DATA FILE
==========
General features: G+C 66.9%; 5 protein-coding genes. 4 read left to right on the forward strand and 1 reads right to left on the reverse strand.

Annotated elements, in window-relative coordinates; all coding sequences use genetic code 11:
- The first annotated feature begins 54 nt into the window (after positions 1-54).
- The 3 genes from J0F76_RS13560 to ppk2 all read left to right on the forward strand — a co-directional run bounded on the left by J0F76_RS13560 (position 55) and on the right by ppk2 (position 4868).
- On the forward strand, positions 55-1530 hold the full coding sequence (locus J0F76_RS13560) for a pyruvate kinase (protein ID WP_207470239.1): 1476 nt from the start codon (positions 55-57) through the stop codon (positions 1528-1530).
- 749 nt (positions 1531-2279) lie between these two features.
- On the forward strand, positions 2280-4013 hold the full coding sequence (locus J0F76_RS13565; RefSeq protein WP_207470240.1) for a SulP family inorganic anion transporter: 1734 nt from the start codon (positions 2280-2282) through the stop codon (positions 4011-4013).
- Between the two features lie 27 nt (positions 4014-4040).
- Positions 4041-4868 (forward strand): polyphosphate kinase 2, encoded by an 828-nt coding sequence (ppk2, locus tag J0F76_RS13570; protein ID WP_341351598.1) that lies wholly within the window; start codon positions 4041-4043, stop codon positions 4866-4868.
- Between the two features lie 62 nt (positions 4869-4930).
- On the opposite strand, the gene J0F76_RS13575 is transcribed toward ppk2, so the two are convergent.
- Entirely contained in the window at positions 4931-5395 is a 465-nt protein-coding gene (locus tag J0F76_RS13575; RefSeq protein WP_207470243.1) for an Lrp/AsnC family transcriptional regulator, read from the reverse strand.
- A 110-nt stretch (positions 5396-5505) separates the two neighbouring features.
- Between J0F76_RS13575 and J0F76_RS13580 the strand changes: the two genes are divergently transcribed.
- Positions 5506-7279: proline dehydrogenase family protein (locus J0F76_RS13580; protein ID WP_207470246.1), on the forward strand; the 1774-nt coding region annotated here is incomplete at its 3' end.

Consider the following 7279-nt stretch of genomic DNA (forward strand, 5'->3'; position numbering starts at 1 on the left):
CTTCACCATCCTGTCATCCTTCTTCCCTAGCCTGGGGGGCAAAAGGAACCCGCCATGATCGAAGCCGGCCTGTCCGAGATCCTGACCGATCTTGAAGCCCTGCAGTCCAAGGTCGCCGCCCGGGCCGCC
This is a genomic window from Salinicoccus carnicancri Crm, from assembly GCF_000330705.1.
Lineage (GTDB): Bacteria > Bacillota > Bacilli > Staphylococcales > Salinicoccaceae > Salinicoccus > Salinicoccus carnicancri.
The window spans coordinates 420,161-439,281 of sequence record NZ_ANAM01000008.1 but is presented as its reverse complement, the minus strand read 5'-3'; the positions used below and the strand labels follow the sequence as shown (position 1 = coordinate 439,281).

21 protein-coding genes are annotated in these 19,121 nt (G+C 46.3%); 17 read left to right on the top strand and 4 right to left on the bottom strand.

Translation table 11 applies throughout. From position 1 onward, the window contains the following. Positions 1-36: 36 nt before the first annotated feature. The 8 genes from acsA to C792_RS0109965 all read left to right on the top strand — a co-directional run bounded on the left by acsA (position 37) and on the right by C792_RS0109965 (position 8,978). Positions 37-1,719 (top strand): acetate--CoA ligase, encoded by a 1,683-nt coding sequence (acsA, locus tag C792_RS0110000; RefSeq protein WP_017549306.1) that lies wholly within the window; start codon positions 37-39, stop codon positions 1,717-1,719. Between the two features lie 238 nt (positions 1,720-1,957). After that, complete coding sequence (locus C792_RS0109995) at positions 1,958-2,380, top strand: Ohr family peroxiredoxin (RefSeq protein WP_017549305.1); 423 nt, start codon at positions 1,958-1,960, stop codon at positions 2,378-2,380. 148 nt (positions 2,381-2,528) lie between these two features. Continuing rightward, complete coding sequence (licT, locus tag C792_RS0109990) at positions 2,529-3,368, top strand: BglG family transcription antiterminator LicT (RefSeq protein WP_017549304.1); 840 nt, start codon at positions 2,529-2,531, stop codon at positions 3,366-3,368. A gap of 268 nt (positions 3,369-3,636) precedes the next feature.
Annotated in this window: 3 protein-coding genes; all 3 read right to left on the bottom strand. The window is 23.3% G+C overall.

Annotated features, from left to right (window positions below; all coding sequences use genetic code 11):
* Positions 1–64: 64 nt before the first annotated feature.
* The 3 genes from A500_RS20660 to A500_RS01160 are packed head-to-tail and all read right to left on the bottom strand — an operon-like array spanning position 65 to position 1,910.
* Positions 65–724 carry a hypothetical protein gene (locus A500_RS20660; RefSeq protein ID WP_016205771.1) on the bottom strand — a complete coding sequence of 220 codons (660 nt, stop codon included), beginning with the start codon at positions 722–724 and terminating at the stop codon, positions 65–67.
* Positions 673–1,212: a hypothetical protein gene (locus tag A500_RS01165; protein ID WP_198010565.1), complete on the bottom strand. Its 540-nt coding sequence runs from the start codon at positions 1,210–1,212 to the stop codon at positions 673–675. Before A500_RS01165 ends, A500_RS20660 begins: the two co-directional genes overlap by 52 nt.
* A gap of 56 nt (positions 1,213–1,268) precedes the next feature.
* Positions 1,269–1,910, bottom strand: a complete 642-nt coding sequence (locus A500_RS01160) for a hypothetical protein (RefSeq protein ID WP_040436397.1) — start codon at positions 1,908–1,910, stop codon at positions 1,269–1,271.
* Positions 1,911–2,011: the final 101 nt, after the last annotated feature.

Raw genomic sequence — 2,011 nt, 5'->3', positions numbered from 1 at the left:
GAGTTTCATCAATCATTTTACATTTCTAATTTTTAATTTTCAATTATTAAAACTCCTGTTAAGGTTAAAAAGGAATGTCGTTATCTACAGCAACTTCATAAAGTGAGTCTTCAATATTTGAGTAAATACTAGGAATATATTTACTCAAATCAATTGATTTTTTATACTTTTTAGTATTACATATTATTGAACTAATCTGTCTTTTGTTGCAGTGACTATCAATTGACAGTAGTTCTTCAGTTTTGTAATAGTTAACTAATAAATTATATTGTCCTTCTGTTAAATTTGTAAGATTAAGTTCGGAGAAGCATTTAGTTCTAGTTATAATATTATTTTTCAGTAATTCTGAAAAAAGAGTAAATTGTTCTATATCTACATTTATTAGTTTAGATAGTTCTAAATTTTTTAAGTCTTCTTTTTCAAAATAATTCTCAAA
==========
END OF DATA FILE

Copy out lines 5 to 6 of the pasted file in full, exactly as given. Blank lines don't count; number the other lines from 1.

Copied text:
- On the forward strand, positions 55-1530 hold the full coding sequence (locus J0F76_RS13560) for a pyruvate kinase (protein ID WP_207470239.1): 1476 nt from the start codon (positions 55-57) through the stop codon (positions 1528-1530).
- 749 nt (positions 1531-2279) lie between these two features.